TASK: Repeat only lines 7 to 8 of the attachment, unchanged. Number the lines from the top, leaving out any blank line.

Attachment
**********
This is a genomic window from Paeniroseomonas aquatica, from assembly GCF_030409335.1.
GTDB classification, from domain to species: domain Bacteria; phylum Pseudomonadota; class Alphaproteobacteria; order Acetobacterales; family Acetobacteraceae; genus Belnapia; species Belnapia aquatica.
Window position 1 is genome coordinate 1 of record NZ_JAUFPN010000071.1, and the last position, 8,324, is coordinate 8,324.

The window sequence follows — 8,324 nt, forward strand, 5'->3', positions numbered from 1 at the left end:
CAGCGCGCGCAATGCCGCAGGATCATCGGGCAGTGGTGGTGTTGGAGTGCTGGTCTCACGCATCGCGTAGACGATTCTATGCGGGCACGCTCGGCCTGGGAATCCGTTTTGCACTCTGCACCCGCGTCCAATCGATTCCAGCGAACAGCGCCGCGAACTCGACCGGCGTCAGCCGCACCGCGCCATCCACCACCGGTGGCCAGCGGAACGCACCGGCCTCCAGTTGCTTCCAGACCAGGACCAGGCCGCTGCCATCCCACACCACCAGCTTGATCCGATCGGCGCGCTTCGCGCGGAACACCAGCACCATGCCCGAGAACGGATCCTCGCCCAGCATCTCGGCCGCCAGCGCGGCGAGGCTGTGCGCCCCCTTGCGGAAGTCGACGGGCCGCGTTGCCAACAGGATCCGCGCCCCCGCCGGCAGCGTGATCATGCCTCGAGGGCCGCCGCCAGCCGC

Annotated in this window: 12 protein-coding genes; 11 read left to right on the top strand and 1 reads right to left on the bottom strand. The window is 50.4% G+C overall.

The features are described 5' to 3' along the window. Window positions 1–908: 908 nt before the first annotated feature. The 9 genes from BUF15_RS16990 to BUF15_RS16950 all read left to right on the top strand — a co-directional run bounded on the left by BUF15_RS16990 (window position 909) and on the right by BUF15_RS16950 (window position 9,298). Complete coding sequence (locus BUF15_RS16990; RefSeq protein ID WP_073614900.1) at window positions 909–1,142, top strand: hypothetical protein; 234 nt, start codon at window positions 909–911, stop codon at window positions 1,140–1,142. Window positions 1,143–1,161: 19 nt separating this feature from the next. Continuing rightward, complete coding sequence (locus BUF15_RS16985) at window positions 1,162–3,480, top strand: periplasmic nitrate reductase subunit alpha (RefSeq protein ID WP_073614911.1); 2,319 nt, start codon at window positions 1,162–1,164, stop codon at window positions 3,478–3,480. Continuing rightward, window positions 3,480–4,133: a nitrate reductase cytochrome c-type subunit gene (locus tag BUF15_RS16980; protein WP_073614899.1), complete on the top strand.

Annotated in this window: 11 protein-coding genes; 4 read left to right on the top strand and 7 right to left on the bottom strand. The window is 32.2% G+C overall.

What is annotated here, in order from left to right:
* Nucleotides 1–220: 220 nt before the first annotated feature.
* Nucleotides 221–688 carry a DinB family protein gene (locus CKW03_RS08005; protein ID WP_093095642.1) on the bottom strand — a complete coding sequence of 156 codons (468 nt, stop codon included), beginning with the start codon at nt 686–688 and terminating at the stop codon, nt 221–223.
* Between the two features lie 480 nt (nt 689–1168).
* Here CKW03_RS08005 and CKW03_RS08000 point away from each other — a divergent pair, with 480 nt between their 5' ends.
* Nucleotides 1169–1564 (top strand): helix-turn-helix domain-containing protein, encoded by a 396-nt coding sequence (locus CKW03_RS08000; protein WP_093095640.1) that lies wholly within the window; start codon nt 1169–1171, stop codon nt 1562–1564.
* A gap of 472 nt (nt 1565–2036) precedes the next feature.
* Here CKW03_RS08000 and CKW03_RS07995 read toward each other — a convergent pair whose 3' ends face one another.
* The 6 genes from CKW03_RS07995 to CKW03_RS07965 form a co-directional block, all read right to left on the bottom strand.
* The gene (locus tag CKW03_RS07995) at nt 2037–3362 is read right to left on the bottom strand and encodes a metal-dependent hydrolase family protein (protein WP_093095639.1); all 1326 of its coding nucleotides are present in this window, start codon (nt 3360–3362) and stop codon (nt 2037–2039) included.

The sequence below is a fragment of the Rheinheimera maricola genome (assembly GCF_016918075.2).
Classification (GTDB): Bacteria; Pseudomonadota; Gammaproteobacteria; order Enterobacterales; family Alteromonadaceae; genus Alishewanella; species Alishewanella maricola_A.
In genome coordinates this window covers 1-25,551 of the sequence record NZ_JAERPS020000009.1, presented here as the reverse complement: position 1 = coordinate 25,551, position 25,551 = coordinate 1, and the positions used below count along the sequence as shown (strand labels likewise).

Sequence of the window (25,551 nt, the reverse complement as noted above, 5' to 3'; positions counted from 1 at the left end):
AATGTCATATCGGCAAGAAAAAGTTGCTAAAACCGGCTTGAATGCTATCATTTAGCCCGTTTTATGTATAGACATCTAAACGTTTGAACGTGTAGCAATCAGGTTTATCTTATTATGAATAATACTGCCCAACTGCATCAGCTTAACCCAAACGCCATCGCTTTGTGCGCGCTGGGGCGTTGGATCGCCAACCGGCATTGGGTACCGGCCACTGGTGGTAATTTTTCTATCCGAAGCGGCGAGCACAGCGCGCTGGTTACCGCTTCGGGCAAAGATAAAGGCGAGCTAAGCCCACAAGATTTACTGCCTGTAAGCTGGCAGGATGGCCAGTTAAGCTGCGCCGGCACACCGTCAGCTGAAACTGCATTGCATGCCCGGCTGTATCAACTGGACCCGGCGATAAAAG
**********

The features are described 5' to 3' along the window. Window positions 1–908: 908 nt before the first annotated feature. The 9 genes from BUF15_RS16990 to BUF15_RS16950 all read left to right on the top strand — a co-directional run bounded on the left by BUF15_RS16990 (window position 909) and on the right by BUF15_RS16950 (window position 9,298). Complete coding sequence (locus BUF15_RS16990; RefSeq protein ID WP_073614900.1) at window positions 909–1,142, top strand: hypothetical protein; 234 nt, start codon at window positions 909–911, stop codon at window positions 1,140–1,142. Window positions 1,143–1,161: 19 nt separating this feature from the next. Continuing rightward, complete coding sequence (locus BUF15_RS16985) at window positions 1,162–3,480, top strand: periplasmic nitrate reductase subunit alpha (RefSeq protein ID WP_073614911.1); 2,319 nt, start codon at window positions 1,162–1,164, stop codon at window positions 3,478–3,480. Continuing rightward, window positions 3,480–4,133: a nitrate reductase cytochrome c-type subunit gene (locus tag BUF15_RS16980; protein WP_073614899.1), complete on the top strand.

Annotated in this window: 11 protein-coding genes; 4 read left to right on the top strand and 7 right to left on the bottom strand. The window is 32.2% G+C overall.